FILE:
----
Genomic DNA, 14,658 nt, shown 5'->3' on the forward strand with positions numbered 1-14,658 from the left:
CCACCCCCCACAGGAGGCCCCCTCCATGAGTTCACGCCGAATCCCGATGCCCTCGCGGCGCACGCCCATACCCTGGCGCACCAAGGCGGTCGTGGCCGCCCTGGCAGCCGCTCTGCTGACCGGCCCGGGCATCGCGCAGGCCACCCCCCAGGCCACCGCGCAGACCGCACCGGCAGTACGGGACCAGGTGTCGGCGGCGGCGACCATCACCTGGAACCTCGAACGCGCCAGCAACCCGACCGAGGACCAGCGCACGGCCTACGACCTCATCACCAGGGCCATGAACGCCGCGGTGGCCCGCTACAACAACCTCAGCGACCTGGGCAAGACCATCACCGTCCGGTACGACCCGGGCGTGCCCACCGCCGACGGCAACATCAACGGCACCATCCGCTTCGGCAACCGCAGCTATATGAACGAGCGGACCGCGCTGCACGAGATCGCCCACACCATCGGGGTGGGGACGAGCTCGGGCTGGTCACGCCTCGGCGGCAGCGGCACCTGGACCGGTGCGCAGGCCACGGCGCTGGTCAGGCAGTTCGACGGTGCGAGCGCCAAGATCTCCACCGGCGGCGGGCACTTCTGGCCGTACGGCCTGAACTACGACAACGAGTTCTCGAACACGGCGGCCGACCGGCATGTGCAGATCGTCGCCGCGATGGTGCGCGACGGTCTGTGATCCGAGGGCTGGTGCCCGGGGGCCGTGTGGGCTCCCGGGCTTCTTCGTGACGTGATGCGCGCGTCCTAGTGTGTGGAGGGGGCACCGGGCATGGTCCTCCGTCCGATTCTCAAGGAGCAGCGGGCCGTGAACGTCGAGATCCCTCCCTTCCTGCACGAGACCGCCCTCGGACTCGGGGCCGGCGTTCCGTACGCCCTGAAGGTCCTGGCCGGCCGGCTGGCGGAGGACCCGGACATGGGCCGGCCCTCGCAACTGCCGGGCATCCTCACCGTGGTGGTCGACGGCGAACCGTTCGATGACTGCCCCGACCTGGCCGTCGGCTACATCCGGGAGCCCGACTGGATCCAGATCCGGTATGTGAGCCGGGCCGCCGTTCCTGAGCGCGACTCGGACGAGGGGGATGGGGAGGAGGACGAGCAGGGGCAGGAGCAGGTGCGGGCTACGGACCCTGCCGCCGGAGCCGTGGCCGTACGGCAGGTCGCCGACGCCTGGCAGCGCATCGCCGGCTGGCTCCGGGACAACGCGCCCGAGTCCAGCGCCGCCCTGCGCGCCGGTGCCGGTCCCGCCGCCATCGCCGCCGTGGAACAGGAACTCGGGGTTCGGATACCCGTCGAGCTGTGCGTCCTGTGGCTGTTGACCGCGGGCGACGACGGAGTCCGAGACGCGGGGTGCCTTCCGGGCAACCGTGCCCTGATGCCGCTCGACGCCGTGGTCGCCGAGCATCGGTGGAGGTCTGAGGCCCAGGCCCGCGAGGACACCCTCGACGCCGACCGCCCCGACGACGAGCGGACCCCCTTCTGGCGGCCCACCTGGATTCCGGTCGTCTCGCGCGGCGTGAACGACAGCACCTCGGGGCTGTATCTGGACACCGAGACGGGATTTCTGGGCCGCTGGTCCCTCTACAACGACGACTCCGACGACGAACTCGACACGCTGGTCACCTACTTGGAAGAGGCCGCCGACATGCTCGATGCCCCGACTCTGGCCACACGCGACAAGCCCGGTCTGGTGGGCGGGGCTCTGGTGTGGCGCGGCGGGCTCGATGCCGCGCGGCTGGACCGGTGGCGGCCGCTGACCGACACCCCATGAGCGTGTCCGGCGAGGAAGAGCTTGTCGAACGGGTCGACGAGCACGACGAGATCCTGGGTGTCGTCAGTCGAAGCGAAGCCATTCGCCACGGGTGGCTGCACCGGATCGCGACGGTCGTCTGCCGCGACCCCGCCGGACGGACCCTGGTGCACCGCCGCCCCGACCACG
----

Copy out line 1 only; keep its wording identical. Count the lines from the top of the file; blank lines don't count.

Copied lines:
Genomic DNA, 14,658 nt, shown 5'->3' on the forward strand with positions numbered 1-14,658 from the left: